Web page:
Elizabeth Penshurst is the daughter of a very proper English rector in the mid-eighteenth century. Elizabeth, whose red hair gives an indication of her true nature, has endeavored to be a dutiful daughter and a credit to her parents. She has been introduced to the Old Religion by an old wise woman (who told her to wait for the Dark Man – he'd be the one to marry). From time to time she feels drawn to dance barefoot in the forest clad only in her shift. On one such occasion, a rejected suitor brings her father to witness her scandalous behavior. Elizabeth is sent to Yorkshire to stay with a distant cousin.
Gabriel Durham is the mysterious man who lives in a ruined abbey tower (rather than his own ramshackle manor house), which is haunted by the ghosts of two of the former monks. His supposed father, Sir Richard Durham, is the husband of Elizabeth's cousin, but even though he is Sir Richard's heir, there is mystery surrounding his origins. Due to an emotionally deprived childhood, Gabriel has been on a search for a sense of connection. This search has included a conversion to Catholicism and five years as a monk in a French monastery, a study of pagan religions, and a dissipated life in London. Now, however, he has been drawn back to Yorkshire.
While Elizabeth is waiting to be met by the Durhams, she observes the dark and menacing woods all around her. Gabriel suddenly appears, and their conversation is disturbing. She alternately questions and denies that he could be the Dark Man. After he leaves, Jane Durham, Gabriel's sister, arrives to accompany her to her destination.
Elizabeth meets the other members of the barely cordial family. Only Jane extends any degree of friendship towards her.
Jane is devoted to her horses and is deeply in love with Peter Brownington, who is employed in the stables and a friend to Gabriel. Peter returns her love but is prevented by the difference in their stations from doing anything about it.
This unsettled, ominous atmosphere is only the precursor of danger. The Earl and Countess of Chilton have recently relocated to Yorkshire from London. This immoral couple, along with several equally depraved associates, have begun a revival of the old Druid religion. They are eager to have Gabriel join their group, but he has refused. The Chiltons recognize his attachment to both Elizabeth and Jane. Things are going to get very unpleasant soon.
The Gothic novel has been a popular genre for over two centuries although it hass been somewhat less in favor for the past couple of decades. Writers such as Anne Rice, Joyce Carol Oates, and Stephen King are currently reviving it, and romance novels are featuring stories with more Gothic elements. The Gothic novel is characterized by its use of threatening settings and supernatural elements. Readers are familiar with many of the trappings of the Gothic: savage landscape, decaying ruins, revelations about obscure family ties, ghosts and apparitions of the past, unspeakable horrors.
In spite of its most nondescriptive title (Gabriel's neither a prince nor a magician), Prince of Magic is solidly in this tradition. The reader knows after the first few chapters that Elizabeth and Jane are absolutely doomed to confront evil and a horrific fate. The only benign (and slightly amusing) elements are the ghostly monks who are visible only to Gabriel and Elizabeth. This is not a book for a dark and stormy night.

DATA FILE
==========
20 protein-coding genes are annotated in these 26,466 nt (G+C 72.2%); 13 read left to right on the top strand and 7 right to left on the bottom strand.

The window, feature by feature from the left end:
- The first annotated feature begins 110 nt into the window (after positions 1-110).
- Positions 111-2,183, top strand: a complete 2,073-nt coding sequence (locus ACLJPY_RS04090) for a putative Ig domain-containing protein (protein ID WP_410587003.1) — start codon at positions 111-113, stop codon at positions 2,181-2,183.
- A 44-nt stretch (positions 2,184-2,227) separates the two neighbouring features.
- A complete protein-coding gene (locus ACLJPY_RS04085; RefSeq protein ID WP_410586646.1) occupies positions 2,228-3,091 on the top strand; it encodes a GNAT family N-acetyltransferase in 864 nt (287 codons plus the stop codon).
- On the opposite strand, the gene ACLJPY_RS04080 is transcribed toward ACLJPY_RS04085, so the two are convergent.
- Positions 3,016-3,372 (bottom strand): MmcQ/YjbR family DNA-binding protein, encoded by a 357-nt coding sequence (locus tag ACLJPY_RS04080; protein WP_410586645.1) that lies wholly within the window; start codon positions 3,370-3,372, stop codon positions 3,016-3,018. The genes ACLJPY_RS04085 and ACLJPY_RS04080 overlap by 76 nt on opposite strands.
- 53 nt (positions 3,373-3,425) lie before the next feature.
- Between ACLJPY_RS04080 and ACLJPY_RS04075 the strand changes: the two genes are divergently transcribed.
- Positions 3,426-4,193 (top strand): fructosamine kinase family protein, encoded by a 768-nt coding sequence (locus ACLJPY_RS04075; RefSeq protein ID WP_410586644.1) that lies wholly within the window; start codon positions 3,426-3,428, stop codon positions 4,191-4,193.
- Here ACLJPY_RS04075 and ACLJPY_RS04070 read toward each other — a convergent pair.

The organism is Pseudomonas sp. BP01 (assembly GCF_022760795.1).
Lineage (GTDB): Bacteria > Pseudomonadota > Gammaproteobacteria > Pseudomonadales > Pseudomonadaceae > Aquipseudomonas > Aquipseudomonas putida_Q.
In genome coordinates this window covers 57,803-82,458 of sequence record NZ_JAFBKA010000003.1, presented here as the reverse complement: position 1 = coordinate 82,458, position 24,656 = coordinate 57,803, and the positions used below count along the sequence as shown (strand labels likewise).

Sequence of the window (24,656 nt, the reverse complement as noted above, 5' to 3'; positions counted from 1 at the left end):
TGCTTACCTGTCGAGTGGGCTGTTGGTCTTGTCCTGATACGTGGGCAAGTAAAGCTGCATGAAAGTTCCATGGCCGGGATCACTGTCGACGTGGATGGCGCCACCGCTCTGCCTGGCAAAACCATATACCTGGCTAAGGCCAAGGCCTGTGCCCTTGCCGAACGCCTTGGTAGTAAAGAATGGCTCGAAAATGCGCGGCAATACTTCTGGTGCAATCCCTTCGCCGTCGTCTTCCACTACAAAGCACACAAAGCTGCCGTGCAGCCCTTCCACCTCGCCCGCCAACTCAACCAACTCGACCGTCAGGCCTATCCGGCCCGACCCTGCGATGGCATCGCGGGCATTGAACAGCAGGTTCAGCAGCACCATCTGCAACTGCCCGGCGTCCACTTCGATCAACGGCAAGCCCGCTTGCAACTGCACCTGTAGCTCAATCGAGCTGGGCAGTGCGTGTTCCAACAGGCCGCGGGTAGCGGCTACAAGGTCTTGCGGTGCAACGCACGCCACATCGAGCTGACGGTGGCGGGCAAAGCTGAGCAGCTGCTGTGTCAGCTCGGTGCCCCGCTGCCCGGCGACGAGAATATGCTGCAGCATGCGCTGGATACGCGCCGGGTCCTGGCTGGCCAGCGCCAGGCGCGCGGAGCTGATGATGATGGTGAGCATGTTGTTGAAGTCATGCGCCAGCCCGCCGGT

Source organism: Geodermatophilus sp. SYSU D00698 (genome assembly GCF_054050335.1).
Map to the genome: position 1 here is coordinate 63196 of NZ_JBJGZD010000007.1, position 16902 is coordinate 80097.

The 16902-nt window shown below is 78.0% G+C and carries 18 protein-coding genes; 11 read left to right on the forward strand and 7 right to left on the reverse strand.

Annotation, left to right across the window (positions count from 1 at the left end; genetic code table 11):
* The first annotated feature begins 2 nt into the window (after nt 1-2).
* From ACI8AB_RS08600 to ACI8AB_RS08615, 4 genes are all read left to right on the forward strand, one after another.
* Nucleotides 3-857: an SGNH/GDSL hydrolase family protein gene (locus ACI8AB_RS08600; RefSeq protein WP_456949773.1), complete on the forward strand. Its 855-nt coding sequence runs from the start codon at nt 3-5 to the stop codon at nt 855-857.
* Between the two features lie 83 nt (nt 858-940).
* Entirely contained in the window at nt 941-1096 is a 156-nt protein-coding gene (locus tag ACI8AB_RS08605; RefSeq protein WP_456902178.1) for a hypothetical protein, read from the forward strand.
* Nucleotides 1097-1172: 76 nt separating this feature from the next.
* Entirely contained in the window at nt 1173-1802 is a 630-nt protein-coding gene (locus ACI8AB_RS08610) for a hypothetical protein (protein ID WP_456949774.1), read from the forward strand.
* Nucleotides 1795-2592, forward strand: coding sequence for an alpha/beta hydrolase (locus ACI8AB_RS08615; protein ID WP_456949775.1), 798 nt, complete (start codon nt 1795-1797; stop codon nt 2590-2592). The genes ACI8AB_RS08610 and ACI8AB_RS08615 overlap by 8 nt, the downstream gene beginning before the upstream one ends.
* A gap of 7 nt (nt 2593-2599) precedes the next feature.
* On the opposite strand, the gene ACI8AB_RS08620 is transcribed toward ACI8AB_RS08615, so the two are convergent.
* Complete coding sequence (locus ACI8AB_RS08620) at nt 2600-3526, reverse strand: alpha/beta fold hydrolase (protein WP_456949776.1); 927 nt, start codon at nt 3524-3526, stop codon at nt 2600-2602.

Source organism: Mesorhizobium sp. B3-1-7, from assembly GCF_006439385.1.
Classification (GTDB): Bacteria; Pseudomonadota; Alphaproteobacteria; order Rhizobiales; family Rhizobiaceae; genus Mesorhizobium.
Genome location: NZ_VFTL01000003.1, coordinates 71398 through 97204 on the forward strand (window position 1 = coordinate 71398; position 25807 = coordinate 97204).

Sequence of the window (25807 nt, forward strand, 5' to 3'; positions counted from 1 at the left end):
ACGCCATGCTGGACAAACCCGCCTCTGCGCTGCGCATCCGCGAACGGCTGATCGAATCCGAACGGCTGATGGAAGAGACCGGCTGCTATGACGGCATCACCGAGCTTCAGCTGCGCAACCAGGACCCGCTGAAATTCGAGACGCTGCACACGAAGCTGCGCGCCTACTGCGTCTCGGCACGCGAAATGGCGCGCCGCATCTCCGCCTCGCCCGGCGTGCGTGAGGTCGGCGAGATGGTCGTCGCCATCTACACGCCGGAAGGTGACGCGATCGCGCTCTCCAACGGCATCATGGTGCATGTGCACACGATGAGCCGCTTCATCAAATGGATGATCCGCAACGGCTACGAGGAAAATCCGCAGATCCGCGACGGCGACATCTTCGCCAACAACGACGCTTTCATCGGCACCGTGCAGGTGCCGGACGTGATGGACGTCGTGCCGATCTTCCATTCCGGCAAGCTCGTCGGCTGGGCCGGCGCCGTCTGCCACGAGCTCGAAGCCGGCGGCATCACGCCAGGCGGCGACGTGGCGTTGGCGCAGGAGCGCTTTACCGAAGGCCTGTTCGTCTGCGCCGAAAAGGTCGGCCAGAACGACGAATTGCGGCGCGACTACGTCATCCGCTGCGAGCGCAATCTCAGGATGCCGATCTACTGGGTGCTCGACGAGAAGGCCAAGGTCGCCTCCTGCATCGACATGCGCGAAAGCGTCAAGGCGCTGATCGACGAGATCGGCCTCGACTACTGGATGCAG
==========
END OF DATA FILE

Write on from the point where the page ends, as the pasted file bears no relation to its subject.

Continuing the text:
As is customary in a Gothic novel, setting is paramount. From the enchanted woods of Elizabeth's home to the threatening, haunted forests of Yorkshire, Prince of Magic absolutely reeks with atmosphere. This story would never work on a sunny Mediterranean beach. It needs ghostly ruins, icy winds, and things that go bump in the night. Ms. Stuart has supplied those in abundance.
What distinguishes Prince of Magic from some traditional Gothic novels is the strong character development. Elizabeth, Gabriel, Jane, and Peter are all well-drawn characters. They're honorable and caring people. They're also extremely likable so that a reader can become involved with them – a switch from some of Ms. Stuart's recent books.
Gabriel has had an earlier vision of a dancing red-head and is immediately attracted to Elizabeth. It is only his history of emotional isolation that inhibits him from reaching out to her. He cares for her, but he also fears attachment. Any savvy reader, however, will know that seething passions don't remain hidden for long.
Elizabeth is particularly well-drawn. Here is a free spirit whose family and societal expectations are in conflict with her true self. She's aware of the role she should occupy as a rector's daughter and constantly vows that she will have only one more episode of freedom before assuming her proper place. She scrapes her wild red hair into a tight hairdo and wears drab, concealing clothes. She's occasionally outspoken and determined; she's passionate and loyal. She's also a classic Gothic heroine: beautiful, young, oblivious to the ominous atmosphere, rushing headlong into danger.
Jane and Peter aren't as angst-driven as Gabriel and Elizabeth. They're deeply caring persons who feel that their love will be forever forbidden. It's easier to believe that there's a tranquil future for Jane and Peter than for Gabriel and Elizabeth.
This book is not for everyone. Those readers who prefer a frothy romance will find this heavy going, but those readers who enjoy lots of menacing atmosphere and spooky plots will want to check this out.